Study Shows JenaValve Transcatheter Heart Valve May be Promising For Aortic Regurgitation
The German-developed JenaValve transcatheter heart valve may serve as an adequate option for treating severe aortic regurgitation, however, "a significant early non-cardiac mortality related to the high-risk population emphasizes the need for careful patient selection," according to a study published Aug. 13 in JACC: Cardiovascular Interventions.
The study was led by Moritz Seiffert, MD, Departments of General and Interventional Cardiology and Cardiovascular Surgery, University Heart Center Hamburg, Germany, who conducted a multicenter study on the JenaValve implant for the treatment of pure aortic regurgitation in patients at high risk for surgery.
His team performed the therapy in 31 patients (age 73.8 ± 9.1 years) in nine different centers, and results showed implantation was successful in 30 of the total cases. Transcatheter heart valve dislodgement necessitated a valve-in-valve implantation in one patient. Post-procedure, aortic regurgitation was measured as absent/trace in 28 of the 31 patients, and was mild in three patients. In the event of patient follow-up, two underwent valvular re-interventions.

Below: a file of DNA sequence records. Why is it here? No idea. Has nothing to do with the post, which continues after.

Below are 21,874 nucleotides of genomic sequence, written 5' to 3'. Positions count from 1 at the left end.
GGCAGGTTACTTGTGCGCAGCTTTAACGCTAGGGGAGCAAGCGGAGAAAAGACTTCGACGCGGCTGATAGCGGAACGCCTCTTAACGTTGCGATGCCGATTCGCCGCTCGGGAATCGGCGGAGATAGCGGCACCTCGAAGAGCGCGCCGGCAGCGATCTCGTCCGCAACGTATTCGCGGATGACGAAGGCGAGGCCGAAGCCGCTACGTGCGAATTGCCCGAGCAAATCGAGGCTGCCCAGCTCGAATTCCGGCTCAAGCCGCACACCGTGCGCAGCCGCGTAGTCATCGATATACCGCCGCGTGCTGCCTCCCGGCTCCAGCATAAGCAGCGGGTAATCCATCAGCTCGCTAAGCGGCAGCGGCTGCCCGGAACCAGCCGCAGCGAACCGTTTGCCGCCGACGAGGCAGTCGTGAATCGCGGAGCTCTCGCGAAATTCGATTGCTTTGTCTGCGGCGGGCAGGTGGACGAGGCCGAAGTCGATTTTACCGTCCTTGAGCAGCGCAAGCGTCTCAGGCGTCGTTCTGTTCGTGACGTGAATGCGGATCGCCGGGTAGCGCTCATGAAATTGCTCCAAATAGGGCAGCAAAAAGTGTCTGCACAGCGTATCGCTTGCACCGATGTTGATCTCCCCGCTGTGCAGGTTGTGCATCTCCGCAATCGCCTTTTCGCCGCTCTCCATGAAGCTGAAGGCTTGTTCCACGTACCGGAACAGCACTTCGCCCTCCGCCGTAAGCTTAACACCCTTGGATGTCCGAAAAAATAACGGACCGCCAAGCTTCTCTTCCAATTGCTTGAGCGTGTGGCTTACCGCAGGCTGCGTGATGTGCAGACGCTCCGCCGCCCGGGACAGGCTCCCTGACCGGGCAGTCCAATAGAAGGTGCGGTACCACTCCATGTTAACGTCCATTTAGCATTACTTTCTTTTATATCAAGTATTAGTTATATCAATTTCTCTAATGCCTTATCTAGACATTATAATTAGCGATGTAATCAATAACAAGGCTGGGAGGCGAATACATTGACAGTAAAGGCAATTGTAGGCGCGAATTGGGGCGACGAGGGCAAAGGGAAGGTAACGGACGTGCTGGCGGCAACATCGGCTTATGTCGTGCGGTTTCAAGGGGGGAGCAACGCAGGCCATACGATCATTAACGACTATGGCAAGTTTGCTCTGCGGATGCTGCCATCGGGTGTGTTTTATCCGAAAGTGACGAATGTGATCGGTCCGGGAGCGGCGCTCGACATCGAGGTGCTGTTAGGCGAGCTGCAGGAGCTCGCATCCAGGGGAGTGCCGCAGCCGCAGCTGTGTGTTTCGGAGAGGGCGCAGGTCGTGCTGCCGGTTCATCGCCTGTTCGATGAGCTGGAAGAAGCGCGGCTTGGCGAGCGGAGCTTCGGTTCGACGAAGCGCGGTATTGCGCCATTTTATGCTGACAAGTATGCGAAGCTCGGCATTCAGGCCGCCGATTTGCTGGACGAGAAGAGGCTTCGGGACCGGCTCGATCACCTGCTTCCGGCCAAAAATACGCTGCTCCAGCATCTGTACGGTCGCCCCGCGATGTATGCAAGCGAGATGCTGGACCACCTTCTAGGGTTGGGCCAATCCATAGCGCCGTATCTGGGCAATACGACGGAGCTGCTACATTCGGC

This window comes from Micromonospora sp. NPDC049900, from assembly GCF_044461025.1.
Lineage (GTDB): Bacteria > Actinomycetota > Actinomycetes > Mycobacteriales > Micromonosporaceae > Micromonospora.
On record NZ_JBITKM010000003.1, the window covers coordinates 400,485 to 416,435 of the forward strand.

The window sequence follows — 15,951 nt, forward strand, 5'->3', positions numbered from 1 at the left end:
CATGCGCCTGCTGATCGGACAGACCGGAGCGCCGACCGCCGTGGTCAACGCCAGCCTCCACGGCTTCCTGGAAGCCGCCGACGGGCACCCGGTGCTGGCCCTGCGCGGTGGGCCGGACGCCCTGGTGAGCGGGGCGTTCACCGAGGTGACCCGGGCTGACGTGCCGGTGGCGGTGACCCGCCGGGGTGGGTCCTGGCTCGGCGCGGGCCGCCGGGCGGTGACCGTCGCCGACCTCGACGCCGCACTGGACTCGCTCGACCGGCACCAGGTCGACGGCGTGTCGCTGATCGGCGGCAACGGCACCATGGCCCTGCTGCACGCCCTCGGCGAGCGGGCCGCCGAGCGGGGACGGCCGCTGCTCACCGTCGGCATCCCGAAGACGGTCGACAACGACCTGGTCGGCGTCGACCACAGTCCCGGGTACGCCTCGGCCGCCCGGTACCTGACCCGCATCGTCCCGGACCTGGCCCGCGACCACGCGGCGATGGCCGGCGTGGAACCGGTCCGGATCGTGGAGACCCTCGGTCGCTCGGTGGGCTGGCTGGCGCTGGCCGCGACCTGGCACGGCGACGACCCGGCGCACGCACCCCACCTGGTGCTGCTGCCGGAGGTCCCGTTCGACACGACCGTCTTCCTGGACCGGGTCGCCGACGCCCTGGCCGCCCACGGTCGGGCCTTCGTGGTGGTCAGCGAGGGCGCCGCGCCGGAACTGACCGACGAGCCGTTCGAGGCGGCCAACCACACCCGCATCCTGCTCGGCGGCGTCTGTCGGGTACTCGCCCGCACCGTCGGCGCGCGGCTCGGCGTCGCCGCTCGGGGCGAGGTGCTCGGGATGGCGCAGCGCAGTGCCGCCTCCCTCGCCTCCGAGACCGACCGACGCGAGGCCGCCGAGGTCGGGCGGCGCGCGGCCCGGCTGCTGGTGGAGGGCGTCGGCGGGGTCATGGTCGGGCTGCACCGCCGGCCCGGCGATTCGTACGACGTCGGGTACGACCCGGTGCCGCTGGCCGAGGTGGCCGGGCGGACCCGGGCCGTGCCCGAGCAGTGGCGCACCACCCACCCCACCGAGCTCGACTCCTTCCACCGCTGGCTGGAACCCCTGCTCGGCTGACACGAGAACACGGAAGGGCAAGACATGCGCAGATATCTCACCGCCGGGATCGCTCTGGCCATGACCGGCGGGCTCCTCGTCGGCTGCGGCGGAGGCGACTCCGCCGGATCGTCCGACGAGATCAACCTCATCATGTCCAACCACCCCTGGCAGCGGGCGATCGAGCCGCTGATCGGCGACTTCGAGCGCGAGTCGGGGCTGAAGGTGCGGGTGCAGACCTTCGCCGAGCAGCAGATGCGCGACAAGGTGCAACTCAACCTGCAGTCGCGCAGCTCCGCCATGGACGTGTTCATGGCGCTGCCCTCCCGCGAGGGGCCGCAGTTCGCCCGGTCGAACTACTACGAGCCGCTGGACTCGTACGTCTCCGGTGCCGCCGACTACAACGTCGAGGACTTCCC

Ultimately all-cause mortality was 12.9 percent and 19.3 percent at 30 days and six months respectively. In the study's remaining patients, significant improvement in the New York Heart Association class was observed and persisted up to six months after the procedure.
With the JenaValve featuring a clip fixation of the native aortic valve cusps, offering secure anchorage of the transcatheter heart valve even in the absence of calcification, Seiffert et al. believe the modified prosthesis is a promising therapy for those prone to aortic regurgitation, but caution that moving forward, continued observation is warranted to confirm long-term valve function.
< Back to Listings